Not a just system

Despite the fact Trayvon Martin is dead, and George Zimmerman stalked Martin, Martin is the one judged to be responsible for his own death. And Zimmerman, based on his observed reaction when the verdict was read, expected it.

Sadly, so did I.

What crystalized my thoughts, apart from 71 years of observing, and experiencing at second hand, U.S. racial relations from the side of the minorities, was a comment (which I can’t quote exactly) by Jelani Cobb, associate professor of history and director of the Institute for African American Studies at University of Connecticut, on MSNBC just prior to the verdict. He said black people learn to expect the worst outcome from the legal system. And as civil rights attorney Maya Wiley said, “[Our] justice system is not a just system.” The system is stacked in favor of whites, or more properly, non-blacks.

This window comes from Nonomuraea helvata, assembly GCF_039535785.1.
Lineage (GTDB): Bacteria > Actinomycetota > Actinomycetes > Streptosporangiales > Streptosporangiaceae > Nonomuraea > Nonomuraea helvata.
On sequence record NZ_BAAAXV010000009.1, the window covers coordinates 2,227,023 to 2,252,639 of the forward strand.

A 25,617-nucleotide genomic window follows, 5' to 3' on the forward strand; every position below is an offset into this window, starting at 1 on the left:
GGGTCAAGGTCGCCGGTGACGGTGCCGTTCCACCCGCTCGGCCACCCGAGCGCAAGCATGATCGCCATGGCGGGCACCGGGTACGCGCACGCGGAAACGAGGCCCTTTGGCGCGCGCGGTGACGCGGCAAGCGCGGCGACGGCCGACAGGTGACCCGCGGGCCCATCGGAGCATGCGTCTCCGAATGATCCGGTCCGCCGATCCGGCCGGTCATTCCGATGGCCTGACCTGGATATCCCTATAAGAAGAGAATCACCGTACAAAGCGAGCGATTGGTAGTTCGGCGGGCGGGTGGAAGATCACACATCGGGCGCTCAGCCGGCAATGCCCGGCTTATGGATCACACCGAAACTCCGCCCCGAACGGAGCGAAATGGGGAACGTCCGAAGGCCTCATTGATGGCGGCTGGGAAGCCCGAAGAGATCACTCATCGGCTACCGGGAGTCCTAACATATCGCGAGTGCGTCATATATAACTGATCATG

All this boils down to the fact the person on trial really was Trayvon Martin. And he was judged guilty posthumously and in absentia, not represented by counsel. The prosecution let the defense get away with it by limiting the range of discussion to the scuffle and the shot, not including Zimmerman’s precipitating actions. And no consideration of whether Martin had the right to stand his ground. Was that because he didn’t have a gun to stand his ground with?

We need to move back from every-person-a-vigilante. Let’s stop enabling everyone’s living in a castle wherever they go, and return our gun laws to some form of sanity

Dick Paddock
Chapel Hill
Treasurer, Southern Anti-Racism Network (SARN)